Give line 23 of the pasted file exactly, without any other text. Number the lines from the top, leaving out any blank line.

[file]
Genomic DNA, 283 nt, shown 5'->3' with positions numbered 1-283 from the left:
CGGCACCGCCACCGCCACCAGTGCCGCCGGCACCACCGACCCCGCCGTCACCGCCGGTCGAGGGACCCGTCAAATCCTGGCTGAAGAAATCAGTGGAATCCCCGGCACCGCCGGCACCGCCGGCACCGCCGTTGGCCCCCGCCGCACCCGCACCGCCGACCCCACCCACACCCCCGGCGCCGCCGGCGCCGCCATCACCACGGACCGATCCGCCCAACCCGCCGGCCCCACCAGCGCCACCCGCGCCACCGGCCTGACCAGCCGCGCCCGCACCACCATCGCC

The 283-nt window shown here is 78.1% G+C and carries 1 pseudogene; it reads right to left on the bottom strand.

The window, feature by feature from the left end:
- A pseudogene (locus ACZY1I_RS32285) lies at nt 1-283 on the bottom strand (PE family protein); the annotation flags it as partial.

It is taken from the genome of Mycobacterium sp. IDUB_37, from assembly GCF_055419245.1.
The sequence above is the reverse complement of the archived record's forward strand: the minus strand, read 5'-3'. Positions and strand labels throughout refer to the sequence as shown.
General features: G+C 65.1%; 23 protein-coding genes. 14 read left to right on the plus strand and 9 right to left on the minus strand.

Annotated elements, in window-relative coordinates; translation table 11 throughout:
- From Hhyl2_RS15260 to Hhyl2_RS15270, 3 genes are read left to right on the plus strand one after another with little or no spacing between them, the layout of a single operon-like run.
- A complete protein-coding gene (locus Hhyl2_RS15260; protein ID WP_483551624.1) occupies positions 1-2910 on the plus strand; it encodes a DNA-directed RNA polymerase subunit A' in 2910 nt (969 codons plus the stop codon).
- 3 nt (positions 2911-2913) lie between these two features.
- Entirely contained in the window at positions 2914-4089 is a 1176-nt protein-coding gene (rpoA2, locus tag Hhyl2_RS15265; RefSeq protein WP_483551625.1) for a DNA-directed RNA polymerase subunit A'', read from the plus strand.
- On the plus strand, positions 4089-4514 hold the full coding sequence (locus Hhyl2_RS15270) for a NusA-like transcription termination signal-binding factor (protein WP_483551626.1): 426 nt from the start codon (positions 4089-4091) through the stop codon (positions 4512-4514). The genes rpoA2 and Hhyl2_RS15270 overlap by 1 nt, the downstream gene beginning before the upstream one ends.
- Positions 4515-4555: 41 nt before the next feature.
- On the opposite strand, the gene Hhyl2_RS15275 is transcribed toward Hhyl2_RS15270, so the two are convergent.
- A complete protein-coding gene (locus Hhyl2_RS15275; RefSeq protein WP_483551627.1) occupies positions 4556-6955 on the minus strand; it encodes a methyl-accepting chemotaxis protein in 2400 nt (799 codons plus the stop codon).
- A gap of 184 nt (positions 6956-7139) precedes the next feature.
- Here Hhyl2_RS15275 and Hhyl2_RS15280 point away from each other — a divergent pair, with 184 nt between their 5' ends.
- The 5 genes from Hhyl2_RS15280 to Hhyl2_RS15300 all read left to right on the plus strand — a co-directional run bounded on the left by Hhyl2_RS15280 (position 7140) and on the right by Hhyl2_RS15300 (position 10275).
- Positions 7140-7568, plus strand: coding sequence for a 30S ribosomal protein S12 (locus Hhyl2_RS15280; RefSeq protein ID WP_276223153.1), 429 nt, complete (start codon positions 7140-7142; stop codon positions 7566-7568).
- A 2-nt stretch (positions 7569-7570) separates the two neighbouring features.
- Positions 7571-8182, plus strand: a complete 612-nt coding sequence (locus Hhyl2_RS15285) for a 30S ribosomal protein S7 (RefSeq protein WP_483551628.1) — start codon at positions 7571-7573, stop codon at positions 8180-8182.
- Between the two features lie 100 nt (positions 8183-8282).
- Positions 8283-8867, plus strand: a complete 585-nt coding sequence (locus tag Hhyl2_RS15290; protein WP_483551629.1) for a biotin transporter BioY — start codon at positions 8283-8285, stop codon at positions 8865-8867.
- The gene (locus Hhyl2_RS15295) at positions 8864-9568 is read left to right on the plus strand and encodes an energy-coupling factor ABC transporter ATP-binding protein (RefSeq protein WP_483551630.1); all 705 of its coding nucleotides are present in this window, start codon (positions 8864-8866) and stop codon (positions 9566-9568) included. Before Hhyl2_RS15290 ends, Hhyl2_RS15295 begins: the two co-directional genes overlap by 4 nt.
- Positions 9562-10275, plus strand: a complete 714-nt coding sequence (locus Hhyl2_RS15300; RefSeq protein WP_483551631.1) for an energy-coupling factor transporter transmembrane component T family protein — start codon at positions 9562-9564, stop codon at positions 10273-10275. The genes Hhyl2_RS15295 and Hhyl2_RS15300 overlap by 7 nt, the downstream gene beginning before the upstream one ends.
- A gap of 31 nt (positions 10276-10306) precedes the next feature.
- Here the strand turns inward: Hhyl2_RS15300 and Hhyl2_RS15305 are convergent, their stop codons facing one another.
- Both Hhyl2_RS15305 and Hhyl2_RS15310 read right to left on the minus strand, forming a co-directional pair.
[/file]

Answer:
- Positions 7571-8182, plus strand: a complete 612-nt coding sequence (locus Hhyl2_RS15285) for a 30S ribosomal protein S7 (RefSeq protein WP_483551628.1) — start codon at positions 7571-7573, stop codon at positions 8180-8182.